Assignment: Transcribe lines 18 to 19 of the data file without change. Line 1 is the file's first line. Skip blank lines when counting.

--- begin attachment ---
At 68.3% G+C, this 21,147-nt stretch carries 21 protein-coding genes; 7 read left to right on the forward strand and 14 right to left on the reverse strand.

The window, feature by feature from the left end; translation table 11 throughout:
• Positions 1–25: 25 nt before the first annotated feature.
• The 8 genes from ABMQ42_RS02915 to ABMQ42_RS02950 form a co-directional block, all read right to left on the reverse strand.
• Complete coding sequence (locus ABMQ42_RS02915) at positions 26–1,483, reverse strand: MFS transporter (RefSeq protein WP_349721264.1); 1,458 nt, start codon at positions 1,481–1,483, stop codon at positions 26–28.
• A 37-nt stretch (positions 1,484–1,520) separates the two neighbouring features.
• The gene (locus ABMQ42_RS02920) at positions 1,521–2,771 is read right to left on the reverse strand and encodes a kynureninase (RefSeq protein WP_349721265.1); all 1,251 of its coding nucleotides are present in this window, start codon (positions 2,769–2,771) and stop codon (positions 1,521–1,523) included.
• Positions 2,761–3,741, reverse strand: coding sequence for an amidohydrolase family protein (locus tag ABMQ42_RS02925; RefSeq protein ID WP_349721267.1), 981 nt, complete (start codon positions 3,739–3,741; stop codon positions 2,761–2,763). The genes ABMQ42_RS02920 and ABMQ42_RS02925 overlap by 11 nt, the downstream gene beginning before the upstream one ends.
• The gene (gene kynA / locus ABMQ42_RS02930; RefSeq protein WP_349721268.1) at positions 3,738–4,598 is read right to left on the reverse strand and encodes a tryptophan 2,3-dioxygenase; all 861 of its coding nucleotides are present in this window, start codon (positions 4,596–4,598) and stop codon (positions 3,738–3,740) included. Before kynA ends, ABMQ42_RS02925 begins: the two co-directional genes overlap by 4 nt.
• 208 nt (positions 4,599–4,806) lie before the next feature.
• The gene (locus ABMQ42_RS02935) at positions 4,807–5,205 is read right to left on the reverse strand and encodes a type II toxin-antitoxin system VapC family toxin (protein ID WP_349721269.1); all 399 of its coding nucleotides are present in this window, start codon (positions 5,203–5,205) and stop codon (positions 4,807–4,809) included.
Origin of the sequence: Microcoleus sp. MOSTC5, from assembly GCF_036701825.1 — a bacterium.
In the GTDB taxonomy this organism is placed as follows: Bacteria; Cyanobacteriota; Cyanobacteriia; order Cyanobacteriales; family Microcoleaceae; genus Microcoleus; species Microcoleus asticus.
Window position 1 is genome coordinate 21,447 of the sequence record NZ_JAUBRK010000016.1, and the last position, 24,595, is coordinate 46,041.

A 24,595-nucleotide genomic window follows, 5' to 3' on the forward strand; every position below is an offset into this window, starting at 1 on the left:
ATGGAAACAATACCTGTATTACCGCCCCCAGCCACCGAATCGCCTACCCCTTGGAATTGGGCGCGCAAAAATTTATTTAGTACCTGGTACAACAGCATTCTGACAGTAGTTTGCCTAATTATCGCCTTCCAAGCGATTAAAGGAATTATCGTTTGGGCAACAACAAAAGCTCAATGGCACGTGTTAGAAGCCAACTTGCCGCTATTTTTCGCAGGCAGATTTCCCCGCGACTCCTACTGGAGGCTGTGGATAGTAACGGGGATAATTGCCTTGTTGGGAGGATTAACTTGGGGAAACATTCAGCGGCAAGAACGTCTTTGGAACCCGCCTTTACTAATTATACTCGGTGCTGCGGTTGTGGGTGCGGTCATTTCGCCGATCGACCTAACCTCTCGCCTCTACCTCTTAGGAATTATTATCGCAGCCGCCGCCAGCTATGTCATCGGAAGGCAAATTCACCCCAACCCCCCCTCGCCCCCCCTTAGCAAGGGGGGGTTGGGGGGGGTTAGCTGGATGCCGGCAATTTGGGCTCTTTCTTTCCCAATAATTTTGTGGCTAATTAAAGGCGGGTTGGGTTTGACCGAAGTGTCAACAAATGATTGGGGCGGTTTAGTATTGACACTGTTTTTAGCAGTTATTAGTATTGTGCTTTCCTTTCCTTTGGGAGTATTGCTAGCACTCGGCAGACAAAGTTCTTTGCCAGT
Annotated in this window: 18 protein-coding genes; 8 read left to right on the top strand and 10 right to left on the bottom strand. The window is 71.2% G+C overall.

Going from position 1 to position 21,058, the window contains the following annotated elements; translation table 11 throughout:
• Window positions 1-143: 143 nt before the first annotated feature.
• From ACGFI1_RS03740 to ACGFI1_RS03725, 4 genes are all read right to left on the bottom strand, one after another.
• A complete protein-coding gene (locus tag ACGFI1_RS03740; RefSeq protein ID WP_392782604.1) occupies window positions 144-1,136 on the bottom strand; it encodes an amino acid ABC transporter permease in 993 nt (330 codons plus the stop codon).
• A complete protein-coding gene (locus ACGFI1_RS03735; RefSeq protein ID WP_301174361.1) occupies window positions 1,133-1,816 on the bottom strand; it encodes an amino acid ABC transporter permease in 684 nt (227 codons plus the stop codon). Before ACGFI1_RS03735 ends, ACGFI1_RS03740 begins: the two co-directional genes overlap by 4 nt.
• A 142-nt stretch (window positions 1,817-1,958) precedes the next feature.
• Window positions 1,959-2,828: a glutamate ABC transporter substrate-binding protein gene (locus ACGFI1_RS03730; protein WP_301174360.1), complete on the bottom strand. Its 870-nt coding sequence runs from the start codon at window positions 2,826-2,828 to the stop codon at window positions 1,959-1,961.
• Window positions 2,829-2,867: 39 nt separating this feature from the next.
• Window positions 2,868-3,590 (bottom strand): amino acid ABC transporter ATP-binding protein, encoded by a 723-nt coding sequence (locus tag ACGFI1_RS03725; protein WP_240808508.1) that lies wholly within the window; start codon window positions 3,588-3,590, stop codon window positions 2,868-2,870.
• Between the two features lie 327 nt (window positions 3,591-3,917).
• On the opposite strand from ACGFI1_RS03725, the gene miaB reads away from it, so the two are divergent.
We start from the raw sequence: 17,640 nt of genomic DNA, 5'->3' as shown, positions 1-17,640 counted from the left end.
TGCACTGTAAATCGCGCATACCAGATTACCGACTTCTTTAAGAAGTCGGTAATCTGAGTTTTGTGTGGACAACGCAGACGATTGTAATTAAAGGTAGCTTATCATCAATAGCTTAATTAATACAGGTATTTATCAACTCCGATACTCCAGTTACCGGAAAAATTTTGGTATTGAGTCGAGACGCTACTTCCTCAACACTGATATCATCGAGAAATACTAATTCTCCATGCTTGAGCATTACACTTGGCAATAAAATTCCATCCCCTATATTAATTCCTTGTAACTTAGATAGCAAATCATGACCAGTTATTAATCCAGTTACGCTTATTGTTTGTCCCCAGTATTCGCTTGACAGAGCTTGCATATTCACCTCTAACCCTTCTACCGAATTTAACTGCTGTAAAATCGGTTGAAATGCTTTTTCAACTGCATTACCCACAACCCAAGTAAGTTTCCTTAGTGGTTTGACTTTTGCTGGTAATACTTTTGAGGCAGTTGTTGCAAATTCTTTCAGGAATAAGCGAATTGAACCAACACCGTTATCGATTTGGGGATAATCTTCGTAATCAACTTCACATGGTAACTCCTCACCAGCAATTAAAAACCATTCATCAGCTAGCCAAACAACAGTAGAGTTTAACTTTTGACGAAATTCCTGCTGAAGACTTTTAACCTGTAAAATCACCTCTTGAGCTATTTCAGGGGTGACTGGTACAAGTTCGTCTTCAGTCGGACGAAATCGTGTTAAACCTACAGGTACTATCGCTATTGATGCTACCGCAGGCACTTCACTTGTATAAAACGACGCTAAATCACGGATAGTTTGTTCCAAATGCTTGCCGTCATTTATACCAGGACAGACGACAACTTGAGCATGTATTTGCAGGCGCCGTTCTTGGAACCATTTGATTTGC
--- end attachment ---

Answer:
Going from position 1 to position 21,058, the window contains the following annotated elements; translation table 11 throughout:
• Window positions 1-143: 143 nt before the first annotated feature.